Daily Connector | On the second day of Christmas…a flock of Cranes a bugling | Ruth Massey

In the spring of 2015, when Ajay and I took the walk with Ted and Diane at Slate Run, we were prepared to see birds, brining with us our binoculars and bird guides. At that time, I was not checking birding sites on Facebook or checking eBird to learn what species of birds to expect. So when a pair of Sandhill Cranes landed in the tall grass in front of us we immediately assumed Great Blue Herons, but just as quickly noted the red crown and heavy body. A check in our field guides...Sandhill Cranes! Wow! A bird we had heard about but never seen.

In the years since, I have seen Sandhill Cranes at other wetlands in Ohio; Killdeer Plains, Killbuck Marsh (both nesting areas) and Pickerington Ponds. Three days before Christmas, 37 Sandhill Cranes had gathered beside the back pond at Pickerington Ponds. Shortly after we arrived, they took off to feed in neighboring fields.

On the day after Christmas, I walked at the OSU wetlands along the Olentangy river. I took a small trail that circles the edge of the ponds. I stopped and observed a flock of White-throated Sparrows feeding in the low growth and spotted a Fox Sparrow moving with them.

I then heard the call of a bird that seemed to come from not far away. The sound got closer, louder, more voices and suddenly it was over me, large flock of Sandhill Cranes flying south. For more than 2 minutes I stood watching as flock after flock crossed above me, their light gray bodies with their broad, dark edged wings etched against the bright blue sky. It was amazing!!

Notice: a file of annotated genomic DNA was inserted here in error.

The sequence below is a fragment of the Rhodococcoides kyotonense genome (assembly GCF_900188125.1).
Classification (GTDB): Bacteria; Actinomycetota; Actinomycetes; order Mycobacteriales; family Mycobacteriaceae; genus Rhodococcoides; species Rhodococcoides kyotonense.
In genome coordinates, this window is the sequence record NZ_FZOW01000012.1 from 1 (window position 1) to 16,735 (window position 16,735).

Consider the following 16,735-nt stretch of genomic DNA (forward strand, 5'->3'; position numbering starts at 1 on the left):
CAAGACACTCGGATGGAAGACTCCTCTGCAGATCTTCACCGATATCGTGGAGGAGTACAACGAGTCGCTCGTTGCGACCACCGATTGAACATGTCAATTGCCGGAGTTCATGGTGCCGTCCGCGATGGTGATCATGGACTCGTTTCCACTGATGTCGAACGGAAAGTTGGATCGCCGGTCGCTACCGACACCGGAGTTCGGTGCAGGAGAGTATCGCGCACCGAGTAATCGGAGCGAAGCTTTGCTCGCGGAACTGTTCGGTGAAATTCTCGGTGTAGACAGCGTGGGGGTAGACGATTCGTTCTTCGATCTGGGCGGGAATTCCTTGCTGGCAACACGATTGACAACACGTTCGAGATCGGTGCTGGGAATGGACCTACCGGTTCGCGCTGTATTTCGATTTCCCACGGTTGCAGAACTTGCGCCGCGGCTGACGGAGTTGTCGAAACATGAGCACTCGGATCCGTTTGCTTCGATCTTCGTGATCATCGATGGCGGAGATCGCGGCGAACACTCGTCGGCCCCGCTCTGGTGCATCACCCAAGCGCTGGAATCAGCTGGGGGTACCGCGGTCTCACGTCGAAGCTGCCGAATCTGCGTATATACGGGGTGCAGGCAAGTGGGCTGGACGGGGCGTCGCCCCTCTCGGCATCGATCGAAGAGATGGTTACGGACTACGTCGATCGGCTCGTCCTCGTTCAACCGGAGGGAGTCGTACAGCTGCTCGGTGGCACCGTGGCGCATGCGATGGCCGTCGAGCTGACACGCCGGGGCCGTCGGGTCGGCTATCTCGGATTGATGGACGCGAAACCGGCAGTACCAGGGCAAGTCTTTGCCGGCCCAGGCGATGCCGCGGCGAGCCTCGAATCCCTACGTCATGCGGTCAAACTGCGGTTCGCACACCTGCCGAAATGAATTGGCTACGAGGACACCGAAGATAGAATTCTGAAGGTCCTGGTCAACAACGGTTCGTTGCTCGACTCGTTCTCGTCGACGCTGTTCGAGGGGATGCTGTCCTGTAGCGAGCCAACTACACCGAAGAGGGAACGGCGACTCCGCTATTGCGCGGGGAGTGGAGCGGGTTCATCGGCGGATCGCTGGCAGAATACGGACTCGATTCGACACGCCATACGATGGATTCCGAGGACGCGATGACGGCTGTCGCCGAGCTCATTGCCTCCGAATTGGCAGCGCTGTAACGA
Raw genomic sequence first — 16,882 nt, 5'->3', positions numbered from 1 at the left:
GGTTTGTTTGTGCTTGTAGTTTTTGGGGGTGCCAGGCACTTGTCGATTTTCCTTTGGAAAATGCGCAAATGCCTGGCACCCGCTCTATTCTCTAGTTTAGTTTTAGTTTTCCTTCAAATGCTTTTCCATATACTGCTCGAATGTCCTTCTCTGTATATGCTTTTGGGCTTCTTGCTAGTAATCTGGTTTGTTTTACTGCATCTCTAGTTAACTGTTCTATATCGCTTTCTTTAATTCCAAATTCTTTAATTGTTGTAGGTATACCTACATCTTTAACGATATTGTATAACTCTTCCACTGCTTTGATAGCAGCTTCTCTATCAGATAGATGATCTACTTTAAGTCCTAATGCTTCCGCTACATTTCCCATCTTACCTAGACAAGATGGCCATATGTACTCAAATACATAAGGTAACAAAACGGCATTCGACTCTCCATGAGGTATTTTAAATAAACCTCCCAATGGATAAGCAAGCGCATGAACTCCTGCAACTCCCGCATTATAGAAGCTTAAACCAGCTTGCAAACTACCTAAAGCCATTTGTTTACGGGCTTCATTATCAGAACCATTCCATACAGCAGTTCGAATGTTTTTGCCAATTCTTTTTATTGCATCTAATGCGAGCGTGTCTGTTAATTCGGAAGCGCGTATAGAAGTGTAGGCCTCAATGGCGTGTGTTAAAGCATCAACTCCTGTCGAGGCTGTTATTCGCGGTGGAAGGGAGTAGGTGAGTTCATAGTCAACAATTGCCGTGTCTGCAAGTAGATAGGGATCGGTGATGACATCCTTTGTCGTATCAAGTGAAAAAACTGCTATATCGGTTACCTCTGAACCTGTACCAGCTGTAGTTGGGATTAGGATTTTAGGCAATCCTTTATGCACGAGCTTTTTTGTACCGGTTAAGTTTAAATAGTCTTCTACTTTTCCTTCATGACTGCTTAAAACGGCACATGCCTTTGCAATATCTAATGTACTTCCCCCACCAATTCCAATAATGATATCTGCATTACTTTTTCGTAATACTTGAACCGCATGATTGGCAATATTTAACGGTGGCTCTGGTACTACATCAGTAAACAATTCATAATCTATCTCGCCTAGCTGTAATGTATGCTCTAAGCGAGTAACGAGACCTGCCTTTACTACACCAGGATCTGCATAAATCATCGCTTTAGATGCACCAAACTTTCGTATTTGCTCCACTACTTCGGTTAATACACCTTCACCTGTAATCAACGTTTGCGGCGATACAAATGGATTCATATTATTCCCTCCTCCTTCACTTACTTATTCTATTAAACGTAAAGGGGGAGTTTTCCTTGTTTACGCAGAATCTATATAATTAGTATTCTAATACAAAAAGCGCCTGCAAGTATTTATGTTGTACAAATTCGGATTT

Later that day I read that other birders in more open areas and cameras in hand, had counted 90-150 birds, depending on their locations. The assumption was that the snow and colder weather had urged the Sandhill Cranes that had been gathering/staging in the north to continue their journey to their southern wintering grounds in Kentucky, Tennessee, Georgia and Florida.

Due to habitat loss and indiscriminate shooting, the Eastern Population of the Sandhill Cranes was nearly extirpated by the early 1900s. A few hundred Cranes survived in remnant breeding grounds in Michigan and Wisconsin.

The last nesting pair in Ohio was in 1926. In the 1970s the numbers in Michigan were increasing with spillover into Ohio, with the first breeding pair in 1985. With better wetland and habitat management, that number has slowly increased. There are now an estimated 45 breeding pairs in Ohio.

The Sandhill Crane remains on Ohio’s state-threatened species list, though overall in the US, the numbers are good.

Fun facts:
Sandhill Crane are believed to be the oldest living bird species, having existed for more than 2.5 million years in their present form.

They are known for their far carrying bugle call which can be heard 2.5 miles away.

Young offspring stay with their parents for the first 8-10 months. They migrate as a family group attached to a larger group.

Staging areas:

Spring migration: Platte River Valley, Nebraska:
http://outdoornebraska.gov/sandhillcrane/ http://outdoornebraska.gov/sandhillcrane/

Fall migration: Jasper-Pulaski Fish and Wildlife Area, Indiana:

General info:

Ohio info:


Wonderful video! And info on the western US Sandhill Cranes:

The first video is the sound of the cranes approaching.